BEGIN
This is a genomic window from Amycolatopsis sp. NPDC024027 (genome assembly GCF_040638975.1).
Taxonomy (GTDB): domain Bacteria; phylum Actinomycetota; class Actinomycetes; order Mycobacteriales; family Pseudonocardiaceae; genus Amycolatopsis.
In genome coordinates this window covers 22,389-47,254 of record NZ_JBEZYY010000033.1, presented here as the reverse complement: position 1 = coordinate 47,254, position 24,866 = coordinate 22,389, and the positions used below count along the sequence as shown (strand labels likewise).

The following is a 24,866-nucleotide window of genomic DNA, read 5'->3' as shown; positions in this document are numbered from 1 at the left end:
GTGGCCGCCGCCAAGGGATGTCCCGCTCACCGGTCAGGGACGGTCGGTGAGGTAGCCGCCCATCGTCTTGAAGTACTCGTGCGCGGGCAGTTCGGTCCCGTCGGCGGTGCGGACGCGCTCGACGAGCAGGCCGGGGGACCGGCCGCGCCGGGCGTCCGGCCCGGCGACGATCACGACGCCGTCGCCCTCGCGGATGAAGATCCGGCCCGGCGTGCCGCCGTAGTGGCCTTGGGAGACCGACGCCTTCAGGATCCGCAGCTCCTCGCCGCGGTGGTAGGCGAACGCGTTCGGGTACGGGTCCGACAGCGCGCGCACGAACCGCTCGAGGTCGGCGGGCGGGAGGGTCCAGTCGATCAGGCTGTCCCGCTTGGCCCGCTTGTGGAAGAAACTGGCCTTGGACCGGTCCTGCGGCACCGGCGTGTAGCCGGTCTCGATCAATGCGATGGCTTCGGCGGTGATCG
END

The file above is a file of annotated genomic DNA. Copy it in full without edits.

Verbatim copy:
This is a genomic window from Amycolatopsis sp. NPDC024027 (genome assembly GCF_040638975.1).
Taxonomy (GTDB): domain Bacteria; phylum Actinomycetota; class Actinomycetes; order Mycobacteriales; family Pseudonocardiaceae; genus Amycolatopsis.
In genome coordinates this window covers 22,389-47,254 of record NZ_JBEZYY010000033.1, presented here as the reverse complement: position 1 = coordinate 47,254, position 24,866 = coordinate 22,389, and the positions used below count along the sequence as shown (strand labels likewise).

The following is a 24,866-nucleotide window of genomic DNA, read 5'->3' as shown; positions in this document are numbered from 1 at the left end:
GTGGCCGCCGCCAAGGGATGTCCCGCTCACCGGTCAGGGACGGTCGGTGAGGTAGCCGCCCATCGTCTTGAAGTACTCGTGCGCGGGCAGTTCGGTCCCGTCGGCGGTGCGGACGCGCTCGACGAGCAGGCCGGGGGACCGGCCGCGCCGGGCGTCCGGCCCGGCGACGATCACGACGCCGTCGCCCTCGCGGATGAAGATCCGGCCCGGCGTGCCGCCGTAGTGGCCTTGGGAGACCGACGCCTTCAGGATCCGCAGCTCCTCGCCGCGGTGGTAGGCGAACGCGTTCGGGTACGGGTCCGACAGCGCGCGCACGAACCGCTCGAGGTCGGCGGGCGGGAGGGTCCAGTCGATCAGGCTGTCCCGCTTGGCCCGCTTGTGGAAGAAACTGGCCTTGGACCGGTCCTGCGGCACCGGCGTGTAGCCGGTCTCGATCAATGCGATGGCTTCGGCGGTGATCG